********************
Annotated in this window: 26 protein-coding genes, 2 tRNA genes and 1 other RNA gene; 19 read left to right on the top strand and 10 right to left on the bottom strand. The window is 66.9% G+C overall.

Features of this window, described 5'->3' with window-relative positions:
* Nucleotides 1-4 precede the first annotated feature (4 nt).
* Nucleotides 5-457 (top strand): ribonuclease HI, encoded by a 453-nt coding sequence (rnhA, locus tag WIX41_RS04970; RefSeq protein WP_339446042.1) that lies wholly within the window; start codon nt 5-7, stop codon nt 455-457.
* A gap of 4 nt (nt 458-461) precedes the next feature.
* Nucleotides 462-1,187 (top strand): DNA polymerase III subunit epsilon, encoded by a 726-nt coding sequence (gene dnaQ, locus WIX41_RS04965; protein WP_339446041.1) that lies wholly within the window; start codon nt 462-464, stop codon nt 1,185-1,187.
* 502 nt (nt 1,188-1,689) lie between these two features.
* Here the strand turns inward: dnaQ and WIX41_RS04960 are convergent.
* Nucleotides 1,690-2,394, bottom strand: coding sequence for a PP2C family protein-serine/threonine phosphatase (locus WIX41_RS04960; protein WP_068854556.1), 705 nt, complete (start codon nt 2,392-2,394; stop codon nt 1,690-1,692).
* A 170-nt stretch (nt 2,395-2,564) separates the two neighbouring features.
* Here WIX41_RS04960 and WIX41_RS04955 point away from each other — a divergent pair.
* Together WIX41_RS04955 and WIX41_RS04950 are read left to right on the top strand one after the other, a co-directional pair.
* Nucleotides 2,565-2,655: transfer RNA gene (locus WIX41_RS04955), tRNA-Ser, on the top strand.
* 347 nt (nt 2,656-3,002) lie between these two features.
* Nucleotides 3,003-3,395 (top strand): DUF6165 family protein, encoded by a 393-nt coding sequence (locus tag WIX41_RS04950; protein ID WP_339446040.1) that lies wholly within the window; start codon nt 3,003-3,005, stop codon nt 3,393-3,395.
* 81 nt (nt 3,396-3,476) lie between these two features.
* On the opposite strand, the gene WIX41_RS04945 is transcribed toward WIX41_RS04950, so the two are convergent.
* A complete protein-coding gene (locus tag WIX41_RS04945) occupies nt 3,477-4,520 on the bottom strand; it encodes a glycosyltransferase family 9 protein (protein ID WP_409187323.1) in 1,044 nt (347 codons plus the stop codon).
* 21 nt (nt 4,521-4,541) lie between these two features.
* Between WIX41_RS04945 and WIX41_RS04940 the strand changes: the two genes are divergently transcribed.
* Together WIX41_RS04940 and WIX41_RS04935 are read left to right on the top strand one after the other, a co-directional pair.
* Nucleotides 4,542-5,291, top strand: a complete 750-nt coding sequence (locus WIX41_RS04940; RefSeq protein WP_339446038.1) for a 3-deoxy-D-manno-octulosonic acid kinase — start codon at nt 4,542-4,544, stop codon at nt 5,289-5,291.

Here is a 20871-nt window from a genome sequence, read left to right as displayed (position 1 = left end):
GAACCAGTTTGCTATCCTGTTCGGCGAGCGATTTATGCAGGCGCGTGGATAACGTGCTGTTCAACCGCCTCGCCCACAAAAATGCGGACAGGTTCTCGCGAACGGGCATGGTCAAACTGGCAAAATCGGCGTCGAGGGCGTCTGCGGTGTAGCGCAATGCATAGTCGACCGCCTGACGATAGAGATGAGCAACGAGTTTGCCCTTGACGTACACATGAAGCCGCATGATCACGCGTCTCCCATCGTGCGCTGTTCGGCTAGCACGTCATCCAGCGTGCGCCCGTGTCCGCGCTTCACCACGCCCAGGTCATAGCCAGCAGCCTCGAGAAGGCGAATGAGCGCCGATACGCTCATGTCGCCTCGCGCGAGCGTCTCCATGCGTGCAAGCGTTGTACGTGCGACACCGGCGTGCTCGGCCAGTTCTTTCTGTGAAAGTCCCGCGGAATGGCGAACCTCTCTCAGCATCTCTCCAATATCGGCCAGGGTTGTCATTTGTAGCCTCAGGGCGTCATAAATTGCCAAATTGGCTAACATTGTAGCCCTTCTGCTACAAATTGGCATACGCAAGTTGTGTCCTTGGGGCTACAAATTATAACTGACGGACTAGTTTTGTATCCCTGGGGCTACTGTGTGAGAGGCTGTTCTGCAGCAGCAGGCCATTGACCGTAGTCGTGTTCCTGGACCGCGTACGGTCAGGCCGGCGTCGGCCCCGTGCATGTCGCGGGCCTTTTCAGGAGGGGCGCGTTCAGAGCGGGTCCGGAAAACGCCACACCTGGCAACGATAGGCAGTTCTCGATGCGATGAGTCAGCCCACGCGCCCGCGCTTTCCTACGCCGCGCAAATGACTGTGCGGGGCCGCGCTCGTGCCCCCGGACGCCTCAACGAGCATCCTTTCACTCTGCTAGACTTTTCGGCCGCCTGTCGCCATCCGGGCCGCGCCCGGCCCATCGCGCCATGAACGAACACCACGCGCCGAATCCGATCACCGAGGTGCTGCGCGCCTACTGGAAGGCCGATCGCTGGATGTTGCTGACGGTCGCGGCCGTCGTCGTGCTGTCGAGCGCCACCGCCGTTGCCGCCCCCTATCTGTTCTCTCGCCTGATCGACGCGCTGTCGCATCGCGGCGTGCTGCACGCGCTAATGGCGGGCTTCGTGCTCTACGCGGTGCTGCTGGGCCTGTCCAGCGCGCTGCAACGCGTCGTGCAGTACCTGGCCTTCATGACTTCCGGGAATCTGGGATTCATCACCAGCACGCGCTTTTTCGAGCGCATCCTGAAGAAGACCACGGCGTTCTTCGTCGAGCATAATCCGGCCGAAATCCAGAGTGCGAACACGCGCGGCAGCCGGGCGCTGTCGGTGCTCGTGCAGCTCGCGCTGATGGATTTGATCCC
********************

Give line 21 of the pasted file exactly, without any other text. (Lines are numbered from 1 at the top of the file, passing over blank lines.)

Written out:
* Together WIX41_RS04940 and WIX41_RS04935 are read left to right on the top strand one after the other, a co-directional pair.